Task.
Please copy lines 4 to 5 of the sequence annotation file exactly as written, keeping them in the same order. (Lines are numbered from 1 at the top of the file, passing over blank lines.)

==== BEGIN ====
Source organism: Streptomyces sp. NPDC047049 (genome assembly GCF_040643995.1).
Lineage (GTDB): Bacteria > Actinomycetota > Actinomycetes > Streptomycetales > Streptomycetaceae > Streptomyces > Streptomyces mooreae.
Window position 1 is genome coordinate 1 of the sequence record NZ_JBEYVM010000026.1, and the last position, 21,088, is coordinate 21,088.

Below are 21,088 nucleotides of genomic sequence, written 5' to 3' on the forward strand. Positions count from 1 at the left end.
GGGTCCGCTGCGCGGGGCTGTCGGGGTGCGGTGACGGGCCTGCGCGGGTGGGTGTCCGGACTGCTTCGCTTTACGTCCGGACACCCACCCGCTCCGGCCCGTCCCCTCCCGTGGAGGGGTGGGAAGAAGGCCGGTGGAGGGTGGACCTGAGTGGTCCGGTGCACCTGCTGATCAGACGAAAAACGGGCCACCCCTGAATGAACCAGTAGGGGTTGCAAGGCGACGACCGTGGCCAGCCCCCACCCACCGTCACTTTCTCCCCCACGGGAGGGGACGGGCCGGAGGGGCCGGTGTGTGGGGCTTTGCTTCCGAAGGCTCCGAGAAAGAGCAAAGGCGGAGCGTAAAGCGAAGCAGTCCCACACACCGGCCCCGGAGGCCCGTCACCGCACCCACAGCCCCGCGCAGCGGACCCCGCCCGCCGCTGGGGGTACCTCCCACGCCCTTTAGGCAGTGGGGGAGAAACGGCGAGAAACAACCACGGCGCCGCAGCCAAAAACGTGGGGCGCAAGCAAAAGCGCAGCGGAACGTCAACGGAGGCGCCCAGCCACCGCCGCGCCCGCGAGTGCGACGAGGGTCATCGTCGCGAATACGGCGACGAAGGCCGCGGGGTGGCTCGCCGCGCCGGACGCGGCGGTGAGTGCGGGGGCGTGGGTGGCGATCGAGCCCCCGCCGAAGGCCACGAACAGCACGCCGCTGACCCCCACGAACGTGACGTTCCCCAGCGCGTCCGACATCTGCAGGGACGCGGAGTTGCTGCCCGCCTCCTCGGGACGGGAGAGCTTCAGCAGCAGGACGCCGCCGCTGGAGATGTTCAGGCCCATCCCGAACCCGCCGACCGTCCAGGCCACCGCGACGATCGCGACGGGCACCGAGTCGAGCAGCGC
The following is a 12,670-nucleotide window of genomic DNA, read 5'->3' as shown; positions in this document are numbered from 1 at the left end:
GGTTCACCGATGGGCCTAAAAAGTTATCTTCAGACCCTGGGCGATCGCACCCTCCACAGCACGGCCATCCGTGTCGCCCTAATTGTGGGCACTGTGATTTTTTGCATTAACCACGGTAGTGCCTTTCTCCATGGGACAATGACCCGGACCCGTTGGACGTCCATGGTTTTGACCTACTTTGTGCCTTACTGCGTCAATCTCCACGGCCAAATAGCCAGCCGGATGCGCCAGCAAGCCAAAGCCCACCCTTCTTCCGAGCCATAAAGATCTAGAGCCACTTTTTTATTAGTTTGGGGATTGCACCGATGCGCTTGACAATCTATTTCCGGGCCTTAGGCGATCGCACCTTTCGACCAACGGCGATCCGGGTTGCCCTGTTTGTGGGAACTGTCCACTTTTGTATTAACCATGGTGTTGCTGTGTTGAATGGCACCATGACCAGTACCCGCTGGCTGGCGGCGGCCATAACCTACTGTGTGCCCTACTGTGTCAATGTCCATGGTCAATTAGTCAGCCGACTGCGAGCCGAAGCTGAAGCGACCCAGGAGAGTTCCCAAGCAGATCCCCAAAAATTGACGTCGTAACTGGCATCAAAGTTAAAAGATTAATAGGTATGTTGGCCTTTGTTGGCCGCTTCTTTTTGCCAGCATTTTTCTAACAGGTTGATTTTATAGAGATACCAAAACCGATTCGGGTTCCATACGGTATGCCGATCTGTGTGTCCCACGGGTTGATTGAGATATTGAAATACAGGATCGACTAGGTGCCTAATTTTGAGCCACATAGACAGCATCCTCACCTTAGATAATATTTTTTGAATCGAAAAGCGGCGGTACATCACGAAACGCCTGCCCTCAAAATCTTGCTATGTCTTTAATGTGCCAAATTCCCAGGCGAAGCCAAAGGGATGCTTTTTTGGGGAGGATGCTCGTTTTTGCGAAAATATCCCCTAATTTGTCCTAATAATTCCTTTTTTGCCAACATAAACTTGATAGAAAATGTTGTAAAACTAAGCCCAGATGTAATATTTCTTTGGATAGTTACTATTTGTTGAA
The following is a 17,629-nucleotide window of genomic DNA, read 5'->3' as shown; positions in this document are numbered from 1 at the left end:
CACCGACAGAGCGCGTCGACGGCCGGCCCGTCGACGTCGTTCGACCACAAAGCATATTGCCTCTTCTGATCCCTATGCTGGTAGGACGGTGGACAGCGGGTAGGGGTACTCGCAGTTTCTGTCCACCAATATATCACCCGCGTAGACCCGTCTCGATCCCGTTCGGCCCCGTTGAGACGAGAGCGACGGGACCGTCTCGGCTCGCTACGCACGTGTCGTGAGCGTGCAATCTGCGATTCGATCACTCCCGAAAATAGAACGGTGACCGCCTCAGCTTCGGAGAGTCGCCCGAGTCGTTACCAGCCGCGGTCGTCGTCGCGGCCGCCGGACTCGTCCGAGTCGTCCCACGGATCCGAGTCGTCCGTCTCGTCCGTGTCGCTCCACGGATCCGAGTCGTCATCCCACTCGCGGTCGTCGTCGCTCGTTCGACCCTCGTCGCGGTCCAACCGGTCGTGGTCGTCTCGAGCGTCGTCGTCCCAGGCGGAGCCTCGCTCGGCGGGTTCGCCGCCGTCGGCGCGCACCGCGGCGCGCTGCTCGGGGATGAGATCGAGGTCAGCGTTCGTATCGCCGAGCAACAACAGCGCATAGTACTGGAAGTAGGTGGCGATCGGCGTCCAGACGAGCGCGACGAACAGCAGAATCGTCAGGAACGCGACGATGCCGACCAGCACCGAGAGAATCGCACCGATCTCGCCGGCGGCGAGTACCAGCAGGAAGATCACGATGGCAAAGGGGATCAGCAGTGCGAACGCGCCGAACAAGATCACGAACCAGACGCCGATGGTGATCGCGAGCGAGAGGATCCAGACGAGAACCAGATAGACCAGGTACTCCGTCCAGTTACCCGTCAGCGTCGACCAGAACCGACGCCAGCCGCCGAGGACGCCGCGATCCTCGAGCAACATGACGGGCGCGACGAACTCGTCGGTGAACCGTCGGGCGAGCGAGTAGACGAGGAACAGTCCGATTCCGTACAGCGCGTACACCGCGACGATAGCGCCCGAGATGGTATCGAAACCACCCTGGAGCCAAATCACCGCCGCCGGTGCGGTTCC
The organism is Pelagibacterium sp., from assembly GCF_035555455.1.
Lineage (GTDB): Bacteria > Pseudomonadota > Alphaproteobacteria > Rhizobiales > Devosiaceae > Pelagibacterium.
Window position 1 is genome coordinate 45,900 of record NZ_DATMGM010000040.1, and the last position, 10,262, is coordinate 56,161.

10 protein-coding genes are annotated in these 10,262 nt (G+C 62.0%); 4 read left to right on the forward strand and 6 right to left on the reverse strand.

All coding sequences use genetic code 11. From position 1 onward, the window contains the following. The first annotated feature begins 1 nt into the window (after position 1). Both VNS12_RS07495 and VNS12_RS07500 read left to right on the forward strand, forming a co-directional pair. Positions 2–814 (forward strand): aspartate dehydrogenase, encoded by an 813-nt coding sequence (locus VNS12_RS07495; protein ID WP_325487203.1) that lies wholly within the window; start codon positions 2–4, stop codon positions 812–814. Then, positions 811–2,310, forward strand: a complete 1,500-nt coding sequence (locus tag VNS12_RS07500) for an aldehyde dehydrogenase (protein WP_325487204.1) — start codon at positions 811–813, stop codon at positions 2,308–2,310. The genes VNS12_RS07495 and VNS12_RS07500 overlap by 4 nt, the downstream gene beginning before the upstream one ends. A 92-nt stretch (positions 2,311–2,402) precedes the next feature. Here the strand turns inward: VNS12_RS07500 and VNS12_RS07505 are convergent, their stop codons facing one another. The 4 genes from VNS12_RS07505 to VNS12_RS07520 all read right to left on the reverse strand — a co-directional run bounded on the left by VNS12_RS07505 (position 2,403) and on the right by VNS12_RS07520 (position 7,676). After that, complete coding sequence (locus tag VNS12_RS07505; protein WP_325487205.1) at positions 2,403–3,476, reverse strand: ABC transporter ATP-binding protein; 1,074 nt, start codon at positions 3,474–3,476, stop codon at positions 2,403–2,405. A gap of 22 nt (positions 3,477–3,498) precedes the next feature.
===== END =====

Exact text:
Below are 21,088 nucleotides of genomic sequence, written 5' to 3' on the forward strand. Positions count from 1 at the left end.
GGGTCCGCTGCGCGGGGCTGTCGGGGTGCGGTGACGGGCCTGCGCGGGTGGGTGTCCGGACTGCTTCGCTTTACGTCCGGACACCCACCCGCTCCGGCCCGTCCCCTCCCGTGGAGGGGTGGGAAGAAGGCCGGTGGAGGGTGGACCTGAGTGGTCCGGTGCACCTGCTGATCAGACGAAAAACGGGCCACCCCTGAATGAACCAGTAGGGGTTGCAAGGCGACGACCGTGGCCAGCCCCCACCCACCGTCACTTTCTCCCCCACGGGAGGGGACGGGCCGGAGGGGCCGGTGTGTGGGGCTTTGCTTCCGAAGGCTCCGAGAAAGAGCAAAGGCGGAGCGTAAAGCGAAGCAGTCCCACACACCGGCCCCGGAGGCCCGTCACCGCACCCACAGCCCCGCGCAGCGGACCCCGCCCGCCGCTGGGGGTACCTCCCACGCCCTTTAGGCAGTGGGGGAGAAACGGCGAGAAACAACCACGGCGCCGCAGCCAAAAACGTGGGGCGCAAGCAAAAGCGCAGCGGAACGTCAACGGAGGCGCCCAGCCACCGCCGCGCCCGCGAGTGCGACGAGGGTCATCGTCGCGAATACGGCGACGAAGGCCGCGGGGTGGCTCGCCGCGCCGGACGCGGCGGTGAGTGCGGGGGCGTGGGTGGCGATCGAGCCCCCGCCGAAGGCCACGAACAGCACGCCGCTGACCCCCACGAACGTGACGTTCCCCAGCGCGTCCGACATCTGCAGGGACGCGGAGTTGCTGCCCGCCTCCTCGGGACGGGAGAGCTTCAGCAGCAGGACGCCGCCGCTGGAGATGTTCAGGCCCATCCCGAACCCGCCGACCGTCCAGGCCACCGCGACGATCGCGACGGGCACCGAGTCGAGCAGCGC